Venue: Online via the Zoom App
Contact: Sue Howl, Democratic Services Manager 01395 517541; email firstname.lastname@example.org
Information on public speaking is available online
There were no members of the public registered to speak.
The notes of the prevous joint committees were noted.
Declarations of interest
Guidance is available online to Councillors and co-opted members on making declarations of interest
Cllr B De Saram; Minutes 113 and 114; Personal Interest: Exmouth Town Councillor
Cllr N Hookway; Minute 113 and 114; Personal Interest: Queens Drive Delivery Group Member
Cllr V Johns: Minute 113 and 114; Personal Interest: Ottery St Mary Town Councillor
Cllr M Chapman: Minute 113 and 114; Personal Interest: Exmouth Town Councillor
Cllr O Davey: Minute 113 and 114; Personal Interest: Exmouth Town Councillor
Cllr Tony McCullom: Minute 114b and 114c: Personal Interest: Works for Honiton Town Council. Where he is employed to run car parks, and Chair of Housing Review Board
Cllr E Rylance: Minute 113 and 114: Personal Interest: Broadclyst Parish Councillor
Cllr A Colman: Minute 113 and 114; Personal Interest: Exmouth Town Councillor
Cllr S Gazzard; Minute 114c; Personal Interest: Tenant of the Council; Minute 113 and 114; Personal Interest: Exmouth Town Councillor
Cllr A Moulding; Minute 114a; Personal Interest: President of Cloakham Lawns Association
Cllr I Hall; Minute 114a; Personal Interest: Chairman of Cloakham Lawns Association and Devon County Councillor
Matters of urgency
Information on matters of urgency is available online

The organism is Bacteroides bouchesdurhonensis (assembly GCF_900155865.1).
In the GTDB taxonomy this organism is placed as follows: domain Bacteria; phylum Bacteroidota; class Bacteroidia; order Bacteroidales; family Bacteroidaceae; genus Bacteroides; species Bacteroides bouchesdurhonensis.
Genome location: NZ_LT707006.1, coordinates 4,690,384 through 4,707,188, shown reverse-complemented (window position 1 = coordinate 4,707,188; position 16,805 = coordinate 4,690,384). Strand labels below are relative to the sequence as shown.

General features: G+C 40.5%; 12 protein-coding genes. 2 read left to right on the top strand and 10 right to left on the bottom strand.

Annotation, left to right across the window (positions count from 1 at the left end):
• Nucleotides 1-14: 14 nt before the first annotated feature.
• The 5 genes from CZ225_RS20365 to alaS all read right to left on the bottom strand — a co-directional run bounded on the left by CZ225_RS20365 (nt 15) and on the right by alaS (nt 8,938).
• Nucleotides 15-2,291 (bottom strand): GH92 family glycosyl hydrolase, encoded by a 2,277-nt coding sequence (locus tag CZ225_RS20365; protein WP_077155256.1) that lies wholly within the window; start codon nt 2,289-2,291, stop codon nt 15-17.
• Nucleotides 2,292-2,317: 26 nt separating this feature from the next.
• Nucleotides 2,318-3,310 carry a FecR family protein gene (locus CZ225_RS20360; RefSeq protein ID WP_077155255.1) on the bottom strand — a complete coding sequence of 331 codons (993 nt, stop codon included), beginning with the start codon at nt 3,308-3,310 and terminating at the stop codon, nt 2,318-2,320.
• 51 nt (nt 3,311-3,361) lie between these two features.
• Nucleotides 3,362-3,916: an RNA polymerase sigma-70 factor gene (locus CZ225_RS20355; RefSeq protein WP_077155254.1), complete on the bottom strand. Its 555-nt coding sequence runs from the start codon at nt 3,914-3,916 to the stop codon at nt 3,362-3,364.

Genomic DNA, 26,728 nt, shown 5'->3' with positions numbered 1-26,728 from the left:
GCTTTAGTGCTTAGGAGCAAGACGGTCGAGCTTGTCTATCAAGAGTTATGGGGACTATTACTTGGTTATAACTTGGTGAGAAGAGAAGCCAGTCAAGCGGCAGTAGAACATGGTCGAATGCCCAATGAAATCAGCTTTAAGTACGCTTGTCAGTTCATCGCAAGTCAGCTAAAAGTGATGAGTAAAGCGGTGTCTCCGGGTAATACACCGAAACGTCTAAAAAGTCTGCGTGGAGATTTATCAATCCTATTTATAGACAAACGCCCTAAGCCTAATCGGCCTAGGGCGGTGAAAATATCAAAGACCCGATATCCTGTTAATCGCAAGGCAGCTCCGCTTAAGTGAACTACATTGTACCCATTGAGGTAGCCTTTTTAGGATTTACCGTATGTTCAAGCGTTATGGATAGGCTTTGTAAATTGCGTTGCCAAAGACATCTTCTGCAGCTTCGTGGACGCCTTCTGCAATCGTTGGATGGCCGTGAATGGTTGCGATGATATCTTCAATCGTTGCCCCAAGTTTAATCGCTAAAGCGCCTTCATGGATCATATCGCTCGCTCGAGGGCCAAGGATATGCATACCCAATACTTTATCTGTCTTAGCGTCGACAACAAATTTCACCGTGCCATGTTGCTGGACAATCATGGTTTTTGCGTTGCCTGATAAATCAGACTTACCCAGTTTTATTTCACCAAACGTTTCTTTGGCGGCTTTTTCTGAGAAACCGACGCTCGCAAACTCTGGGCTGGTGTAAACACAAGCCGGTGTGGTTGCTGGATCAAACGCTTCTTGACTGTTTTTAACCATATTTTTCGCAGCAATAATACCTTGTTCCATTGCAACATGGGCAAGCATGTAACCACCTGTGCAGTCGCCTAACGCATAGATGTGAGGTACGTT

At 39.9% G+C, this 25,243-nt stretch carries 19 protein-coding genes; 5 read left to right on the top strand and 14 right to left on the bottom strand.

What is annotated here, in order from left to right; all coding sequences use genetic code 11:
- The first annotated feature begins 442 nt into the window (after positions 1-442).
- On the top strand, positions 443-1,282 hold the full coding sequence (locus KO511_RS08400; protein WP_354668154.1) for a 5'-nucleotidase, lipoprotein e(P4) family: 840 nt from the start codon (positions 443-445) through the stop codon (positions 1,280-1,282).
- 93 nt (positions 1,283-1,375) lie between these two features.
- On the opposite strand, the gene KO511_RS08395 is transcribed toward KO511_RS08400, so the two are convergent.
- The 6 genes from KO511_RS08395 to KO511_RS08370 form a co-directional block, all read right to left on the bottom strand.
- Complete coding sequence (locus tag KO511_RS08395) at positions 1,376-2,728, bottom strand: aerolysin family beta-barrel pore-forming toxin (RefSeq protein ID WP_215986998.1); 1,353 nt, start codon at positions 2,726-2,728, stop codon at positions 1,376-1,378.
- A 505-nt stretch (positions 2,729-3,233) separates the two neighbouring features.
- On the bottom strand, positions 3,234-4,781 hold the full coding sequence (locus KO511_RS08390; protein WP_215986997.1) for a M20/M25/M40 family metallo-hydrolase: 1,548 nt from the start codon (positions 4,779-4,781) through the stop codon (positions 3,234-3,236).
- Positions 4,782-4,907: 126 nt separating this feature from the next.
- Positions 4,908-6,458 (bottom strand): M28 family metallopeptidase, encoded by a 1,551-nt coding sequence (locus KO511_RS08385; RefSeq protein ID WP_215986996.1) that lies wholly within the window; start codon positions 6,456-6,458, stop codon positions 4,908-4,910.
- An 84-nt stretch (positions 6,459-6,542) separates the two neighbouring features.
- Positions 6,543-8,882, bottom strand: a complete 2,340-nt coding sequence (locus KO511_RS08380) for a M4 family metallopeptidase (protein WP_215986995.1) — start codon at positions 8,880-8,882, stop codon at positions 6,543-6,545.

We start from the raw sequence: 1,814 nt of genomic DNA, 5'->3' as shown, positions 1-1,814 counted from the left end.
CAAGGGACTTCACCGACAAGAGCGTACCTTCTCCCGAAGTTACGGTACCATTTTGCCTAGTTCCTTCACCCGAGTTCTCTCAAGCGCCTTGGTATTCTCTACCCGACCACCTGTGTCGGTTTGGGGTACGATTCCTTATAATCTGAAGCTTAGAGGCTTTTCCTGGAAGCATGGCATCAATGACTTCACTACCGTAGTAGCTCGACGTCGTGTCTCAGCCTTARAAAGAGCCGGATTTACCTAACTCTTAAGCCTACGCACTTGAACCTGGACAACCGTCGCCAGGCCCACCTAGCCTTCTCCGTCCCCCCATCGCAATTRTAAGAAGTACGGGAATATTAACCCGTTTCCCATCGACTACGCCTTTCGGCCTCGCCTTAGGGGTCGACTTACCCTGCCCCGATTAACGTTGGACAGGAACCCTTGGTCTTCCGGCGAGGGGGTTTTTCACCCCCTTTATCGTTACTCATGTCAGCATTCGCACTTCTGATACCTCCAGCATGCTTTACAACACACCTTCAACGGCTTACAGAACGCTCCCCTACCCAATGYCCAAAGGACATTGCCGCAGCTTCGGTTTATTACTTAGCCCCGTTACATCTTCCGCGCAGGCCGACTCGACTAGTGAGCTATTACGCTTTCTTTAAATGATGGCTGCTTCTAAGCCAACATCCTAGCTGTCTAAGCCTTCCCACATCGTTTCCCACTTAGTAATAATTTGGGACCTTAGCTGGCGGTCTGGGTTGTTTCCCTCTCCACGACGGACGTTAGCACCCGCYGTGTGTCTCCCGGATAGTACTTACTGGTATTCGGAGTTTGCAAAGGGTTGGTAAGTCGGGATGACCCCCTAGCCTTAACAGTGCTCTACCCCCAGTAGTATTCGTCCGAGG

There were no matters of urgency.
To agree any items to be dealt with after the public (including the press) have been excluded. Thereare no itemswhich officersrecommendshould be dealtwithin thisway.
There were no confidential items.
Report on the draft budget proposed, as presented to Cabinet on 6th January 2021.
The Chairman welcomed the Strategic Lead Finance to present an overview of the budget position and the basis for the Draft Revenue and Capital Budgets.
In presenting the budgets, the Strategic Lead Finance highlighted to the committees:
· Changes to the local government funding formula and the business rate retention scheme are now assumed to take place in 2022/23 due to the pandemic, but this has not yet been confirmed;
· Preparatory work in developing savings and additional income to bridge the projected deficit of £0.7m (from external factors of pay award, effect of inflation, and additional cost pressures due predominantly to homelessness, recycling and refuse staff costs, decrease in recyclable income, local plan costs) has been considered and agreed by the Budget Setting and Capital Allocations Panel, endorsed by Cabinet. The updated proposals, assuming agreement, would then provide a balanced budget without the need to reduce the level of service provided by the Council;
· The draft budget includes key areas from the Council’s new Statement of Intent: Carbon reduction measures; addressing poverty; additional social housing;
· It also accommodates additional resources to address specific staffing requirements, with external funding being sought where possible;
· The draft budget assumes an increase in Council Tax by £5 a year;
· The budget balance is maintained, but with the balance at the bottom of the adopted range for the General Fund Balance.
The risks for the year ahead, which may require funding and so would fall to the General Fund Balance included:
· Implications of Covid-19 – expected loss of income or costs associated with the impact of the pandemic are considered at this stage to be mitigated with the funding provided by Government;
· Car Park Income – the budget assumes an additional income of £300k from car park revenue through the increase in parking charges. If Council decides to delay that increase, then that shortfall could be met from Balances or alternative funding for part of or up to a year; if the decision is not to increase charges at all, the risk is a considerable impact on further budget setting and more difficult than the position outlined in the Medium Term Financial Plan (MTFP);